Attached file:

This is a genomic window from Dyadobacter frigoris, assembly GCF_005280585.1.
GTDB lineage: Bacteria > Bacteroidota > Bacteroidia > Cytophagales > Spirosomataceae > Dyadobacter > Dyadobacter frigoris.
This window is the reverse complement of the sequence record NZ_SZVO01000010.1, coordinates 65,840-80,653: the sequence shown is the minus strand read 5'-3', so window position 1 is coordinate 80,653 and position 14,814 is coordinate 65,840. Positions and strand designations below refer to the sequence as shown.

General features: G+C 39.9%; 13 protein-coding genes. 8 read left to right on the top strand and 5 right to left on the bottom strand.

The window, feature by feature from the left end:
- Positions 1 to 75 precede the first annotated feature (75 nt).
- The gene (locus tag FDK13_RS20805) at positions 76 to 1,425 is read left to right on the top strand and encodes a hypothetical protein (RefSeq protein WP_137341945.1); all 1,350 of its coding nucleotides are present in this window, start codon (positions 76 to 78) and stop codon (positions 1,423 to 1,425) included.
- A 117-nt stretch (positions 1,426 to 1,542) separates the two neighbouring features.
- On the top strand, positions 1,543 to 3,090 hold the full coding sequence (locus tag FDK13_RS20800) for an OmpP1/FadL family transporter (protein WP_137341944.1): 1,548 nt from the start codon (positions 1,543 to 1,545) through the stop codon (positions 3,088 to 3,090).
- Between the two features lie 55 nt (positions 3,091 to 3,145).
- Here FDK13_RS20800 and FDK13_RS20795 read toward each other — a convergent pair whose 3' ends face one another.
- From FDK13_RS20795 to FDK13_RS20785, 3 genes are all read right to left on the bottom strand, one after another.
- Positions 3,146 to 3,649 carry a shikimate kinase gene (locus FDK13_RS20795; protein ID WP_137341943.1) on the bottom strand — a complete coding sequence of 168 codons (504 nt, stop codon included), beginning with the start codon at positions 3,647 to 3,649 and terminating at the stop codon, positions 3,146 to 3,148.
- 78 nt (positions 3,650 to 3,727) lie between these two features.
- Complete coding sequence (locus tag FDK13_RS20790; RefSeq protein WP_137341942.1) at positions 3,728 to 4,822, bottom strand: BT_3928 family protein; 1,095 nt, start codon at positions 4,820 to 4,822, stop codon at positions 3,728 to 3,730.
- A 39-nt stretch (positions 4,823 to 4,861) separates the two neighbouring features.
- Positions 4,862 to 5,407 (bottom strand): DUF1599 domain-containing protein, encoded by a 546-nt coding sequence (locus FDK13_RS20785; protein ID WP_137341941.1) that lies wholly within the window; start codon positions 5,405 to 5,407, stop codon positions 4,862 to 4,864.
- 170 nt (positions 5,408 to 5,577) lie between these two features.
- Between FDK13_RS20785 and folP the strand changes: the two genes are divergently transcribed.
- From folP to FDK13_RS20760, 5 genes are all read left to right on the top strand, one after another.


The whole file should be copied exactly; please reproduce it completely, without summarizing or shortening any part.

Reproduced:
This is a genomic window from Dyadobacter frigoris, assembly GCF_005280585.1.
GTDB lineage: Bacteria > Bacteroidota > Bacteroidia > Cytophagales > Spirosomataceae > Dyadobacter > Dyadobacter frigoris.
This window is the reverse complement of the sequence record NZ_SZVO01000010.1, coordinates 65,840-80,653: the sequence shown is the minus strand read 5'-3', so window position 1 is coordinate 80,653 and position 14,814 is coordinate 65,840. Positions and strand designations below refer to the sequence as shown.

General features: G+C 39.9%; 13 protein-coding genes. 8 read left to right on the top strand and 5 right to left on the bottom strand.

The window, feature by feature from the left end:
- Positions 1 to 75 precede the first annotated feature (75 nt).
- The gene (locus tag FDK13_RS20805) at positions 76 to 1,425 is read left to right on the top strand and encodes a hypothetical protein (RefSeq protein WP_137341945.1); all 1,350 of its coding nucleotides are present in this window, start codon (positions 76 to 78) and stop codon (positions 1,423 to 1,425) included.
- A 117-nt stretch (positions 1,426 to 1,542) separates the two neighbouring features.
- On the top strand, positions 1,543 to 3,090 hold the full coding sequence (locus tag FDK13_RS20800) for an OmpP1/FadL family transporter (protein WP_137341944.1): 1,548 nt from the start codon (positions 1,543 to 1,545) through the stop codon (positions 3,088 to 3,090).
- Between the two features lie 55 nt (positions 3,091 to 3,145).
- Here FDK13_RS20800 and FDK13_RS20795 read toward each other — a convergent pair whose 3' ends face one another.
- From FDK13_RS20795 to FDK13_RS20785, 3 genes are all read right to left on the bottom strand, one after another.
- Positions 3,146 to 3,649 carry a shikimate kinase gene (locus FDK13_RS20795; protein ID WP_137341943.1) on the bottom strand — a complete coding sequence of 168 codons (504 nt, stop codon included), beginning with the start codon at positions 3,647 to 3,649 and terminating at the stop codon, positions 3,146 to 3,148.
- 78 nt (positions 3,650 to 3,727) lie between these two features.
- Complete coding sequence (locus tag FDK13_RS20790; RefSeq protein WP_137341942.1) at positions 3,728 to 4,822, bottom strand: BT_3928 family protein; 1,095 nt, start codon at positions 4,820 to 4,822, stop codon at positions 3,728 to 3,730.
- A 39-nt stretch (positions 4,823 to 4,861) separates the two neighbouring features.
- Positions 4,862 to 5,407 (bottom strand): DUF1599 domain-containing protein, encoded by a 546-nt coding sequence (locus FDK13_RS20785; protein ID WP_137341941.1) that lies wholly within the window; start codon positions 5,405 to 5,407, stop codon positions 4,862 to 4,864.
- 170 nt (positions 5,408 to 5,577) lie between these two features.
- Between FDK13_RS20785 and folP the strand changes: the two genes are divergently transcribed.
- From folP to FDK13_RS20760, 5 genes are all read left to right on the top strand, one after another.